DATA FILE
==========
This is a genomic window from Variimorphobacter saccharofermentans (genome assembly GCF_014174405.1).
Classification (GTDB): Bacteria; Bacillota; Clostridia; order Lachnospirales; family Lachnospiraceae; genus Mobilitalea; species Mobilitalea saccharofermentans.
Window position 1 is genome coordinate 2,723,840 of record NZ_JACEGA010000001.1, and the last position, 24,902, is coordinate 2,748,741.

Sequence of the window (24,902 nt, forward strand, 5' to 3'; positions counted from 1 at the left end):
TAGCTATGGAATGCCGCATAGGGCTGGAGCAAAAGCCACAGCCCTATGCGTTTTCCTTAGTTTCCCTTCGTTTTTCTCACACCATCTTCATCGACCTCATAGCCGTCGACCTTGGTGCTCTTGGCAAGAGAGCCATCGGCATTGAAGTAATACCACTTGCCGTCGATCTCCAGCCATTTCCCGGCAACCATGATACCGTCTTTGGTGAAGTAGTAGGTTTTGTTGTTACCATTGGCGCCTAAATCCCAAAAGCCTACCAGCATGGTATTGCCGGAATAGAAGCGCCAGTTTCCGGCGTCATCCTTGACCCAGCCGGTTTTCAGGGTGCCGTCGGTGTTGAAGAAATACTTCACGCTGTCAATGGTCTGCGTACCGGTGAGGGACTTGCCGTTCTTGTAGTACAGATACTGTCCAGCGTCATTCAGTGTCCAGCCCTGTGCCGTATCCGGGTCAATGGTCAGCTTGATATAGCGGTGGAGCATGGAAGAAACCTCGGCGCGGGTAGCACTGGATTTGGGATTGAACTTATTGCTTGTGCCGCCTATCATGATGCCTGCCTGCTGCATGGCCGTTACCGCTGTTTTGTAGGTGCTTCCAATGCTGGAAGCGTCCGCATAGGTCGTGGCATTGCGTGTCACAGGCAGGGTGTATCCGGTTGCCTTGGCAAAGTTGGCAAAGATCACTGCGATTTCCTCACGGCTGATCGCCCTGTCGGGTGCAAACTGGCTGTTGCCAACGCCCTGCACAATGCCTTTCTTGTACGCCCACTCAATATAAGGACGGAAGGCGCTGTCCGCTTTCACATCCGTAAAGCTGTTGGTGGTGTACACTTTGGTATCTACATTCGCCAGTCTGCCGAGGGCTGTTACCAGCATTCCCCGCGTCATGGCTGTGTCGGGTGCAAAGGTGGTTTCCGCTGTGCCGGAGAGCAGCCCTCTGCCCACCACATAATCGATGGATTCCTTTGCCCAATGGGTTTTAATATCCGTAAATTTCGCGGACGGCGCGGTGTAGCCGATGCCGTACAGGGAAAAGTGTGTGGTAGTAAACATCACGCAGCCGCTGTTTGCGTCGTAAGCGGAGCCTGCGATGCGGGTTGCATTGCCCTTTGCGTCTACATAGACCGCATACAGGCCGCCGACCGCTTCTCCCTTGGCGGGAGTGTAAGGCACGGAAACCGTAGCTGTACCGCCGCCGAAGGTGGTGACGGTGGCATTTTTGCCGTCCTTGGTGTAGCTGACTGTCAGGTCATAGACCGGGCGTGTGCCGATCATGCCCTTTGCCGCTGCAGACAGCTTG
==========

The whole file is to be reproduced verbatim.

This is a genomic window from Variimorphobacter saccharofermentans (genome assembly GCF_014174405.1).
Classification (GTDB): Bacteria; Bacillota; Clostridia; order Lachnospirales; family Lachnospiraceae; genus Mobilitalea; species Mobilitalea saccharofermentans.
Window position 1 is genome coordinate 2,723,840 of record NZ_JACEGA010000001.1, and the last position, 24,902, is coordinate 2,748,741.

Sequence of the window (24,902 nt, forward strand, 5' to 3'; positions counted from 1 at the left end):
TAGCTATGGAATGCCGCATAGGGCTGGAGCAAAAGCCACAGCCCTATGCGTTTTCCTTAGTTTCCCTTCGTTTTTCTCACACCATCTTCATCGACCTCATAGCCGTCGACCTTGGTGCTCTTGGCAAGAGAGCCATCGGCATTGAAGTAATACCACTTGCCGTCGATCTCCAGCCATTTCCCGGCAACCATGATACCGTCTTTGGTGAAGTAGTAGGTTTTGTTGTTACCATTGGCGCCTAAATCCCAAAAGCCTACCAGCATGGTATTGCCGGAATAGAAGCGCCAGTTTCCGGCGTCATCCTTGACCCAGCCGGTTTTCAGGGTGCCGTCGGTGTTGAAGAAATACTTCACGCTGTCAATGGTCTGCGTACCGGTGAGGGACTTGCCGTTCTTGTAGTACAGATACTGTCCAGCGTCATTCAGTGTCCAGCCCTGTGCCGTATCCGGGTCAATGGTCAGCTTGATATAGCGGTGGAGCATGGAAGAAACCTCGGCGCGGGTAGCACTGGATTTGGGATTGAACTTATTGCTTGTGCCGCCTATCATGATGCCTGCCTGCTGCATGGCCGTTACCGCTGTTTTGTAGGTGCTTCCAATGCTGGAAGCGTCCGCATAGGTCGTGGCATTGCGTGTCACAGGCAGGGTGTATCCGGTTGCCTTGGCAAAGTTGGCAAAGATCACTGCGATTTCCTCACGGCTGATCGCCCTGTCGGGTGCAAACTGGCTGTTGCCAACGCCCTGCACAATGCCTTTCTTGTACGCCCACTCAATATAAGGACGGAAGGCGCTGTCCGCTTTCACATCCGTAAAGCTGTTGGTGGTGTACACTTTGGTATCTACATTCGCCAGTCTGCCGAGGGCTGTTACCAGCATTCCCCGCGTCATGGCTGTGTCGGGTGCAAAGGTGGTTTCCGCTGTGCCGGAGAGCAGCCCTCTGCCCACCACATAATCGATGGATTCCTTTGCCCAATGGGTTTTAATATCCGTAAATTTCGCGGACGGCGCGGTGTAGCCGATGCCGTACAGGGAAAAGTGTGTGGTAGTAAACATCACGCAGCCGCTGTTTGCGTCGTAAGCGGAGCCTGCGATGCGGGTTGCATTGCCCTTTGCGTCTACATAGACCGCATACAGGCCGCCGACCGCTTCTCCCTTGGCGGGAGTGTAAGGCACGGAAACCGTAGCTGTACCGCCGCCGAAGGTGGTGACGGTGGCATTTTTGCCGTCCTTGGTGTAGCTGACTGTCAGGTCATAGACCGGGCGTGTGCCGATCATGCCCTTTGCCGCTGCAGACAGCTTG